“And three apples fell from heaven. One for the storyteller, one for the listener, and one for the eavesdropper.” This old Armenian fable, Three Apples fell From The Sky, is the basis of this rich story. It is set in the tiny, remote village of Maran, in the mountains of Armenia. Most of the young people have left the village and moved to the valley for more amenities and work. Maran is connected to the outside world by an aging telegraph wire and a treacherous, winding mountain path. The villagers are bound to each other by proximity and loyalty.
The author so richly describes everyday life, that the reader feels they are actually in the village. You get to know the characters and their foibles, the acts of kindness, their wit and charm, and customs. The story begins with Anatolia, who believes she is going to die. She puts on her funeral clothes, then opens the window so her soul can escape. She has had a hard life, married to a brutal man. She sought solace in organizing a small library, where she arranged the books by the colour of their covers. She made curtains and cushions for the place and gradually it became a haven.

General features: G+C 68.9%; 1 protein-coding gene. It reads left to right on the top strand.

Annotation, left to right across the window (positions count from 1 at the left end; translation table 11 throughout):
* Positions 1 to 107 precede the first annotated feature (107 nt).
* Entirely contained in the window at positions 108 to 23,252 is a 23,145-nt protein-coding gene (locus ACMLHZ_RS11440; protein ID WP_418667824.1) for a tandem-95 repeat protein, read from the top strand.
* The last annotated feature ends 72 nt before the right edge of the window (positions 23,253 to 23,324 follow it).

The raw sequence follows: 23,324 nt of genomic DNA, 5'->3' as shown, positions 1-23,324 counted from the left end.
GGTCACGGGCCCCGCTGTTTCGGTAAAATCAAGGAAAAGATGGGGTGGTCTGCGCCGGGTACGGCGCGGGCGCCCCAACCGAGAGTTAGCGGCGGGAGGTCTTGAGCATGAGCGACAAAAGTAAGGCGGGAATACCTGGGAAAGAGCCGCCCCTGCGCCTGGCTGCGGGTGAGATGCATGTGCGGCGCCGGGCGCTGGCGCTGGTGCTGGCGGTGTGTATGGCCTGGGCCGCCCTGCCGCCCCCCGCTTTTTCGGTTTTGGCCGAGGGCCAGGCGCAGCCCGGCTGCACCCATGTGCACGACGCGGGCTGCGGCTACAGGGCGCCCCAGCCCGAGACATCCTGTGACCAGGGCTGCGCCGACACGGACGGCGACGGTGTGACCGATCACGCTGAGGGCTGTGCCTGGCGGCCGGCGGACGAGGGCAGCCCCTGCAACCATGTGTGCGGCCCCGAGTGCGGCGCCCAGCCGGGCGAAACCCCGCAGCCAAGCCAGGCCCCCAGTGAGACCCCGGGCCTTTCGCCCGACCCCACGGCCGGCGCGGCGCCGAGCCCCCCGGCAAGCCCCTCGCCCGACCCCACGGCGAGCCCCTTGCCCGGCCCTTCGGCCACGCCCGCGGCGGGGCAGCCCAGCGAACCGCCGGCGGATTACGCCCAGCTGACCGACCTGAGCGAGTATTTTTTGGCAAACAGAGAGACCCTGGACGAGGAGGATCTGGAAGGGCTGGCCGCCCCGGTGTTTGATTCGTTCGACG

We meet other members of the village, and sigh for the postman who must use the overgrown track from the valley to deliver any mail. The famine and war which devastated the small community, made the remaining characters resilient and accepting of fate. They once had a thriving marketplace where you could barter any goods, but the shrinking population has erased that. So, imagine how the locals feel when the blacksmith asks if he can marry. A wedding and a great surprise are about to overtake the village. The joy in the simple everyday sharing, planning and baking, transforms even the gloomiest character.
Narine Abgaryan has deservedly won many awards for this book which is described as “Balm for the Soul.”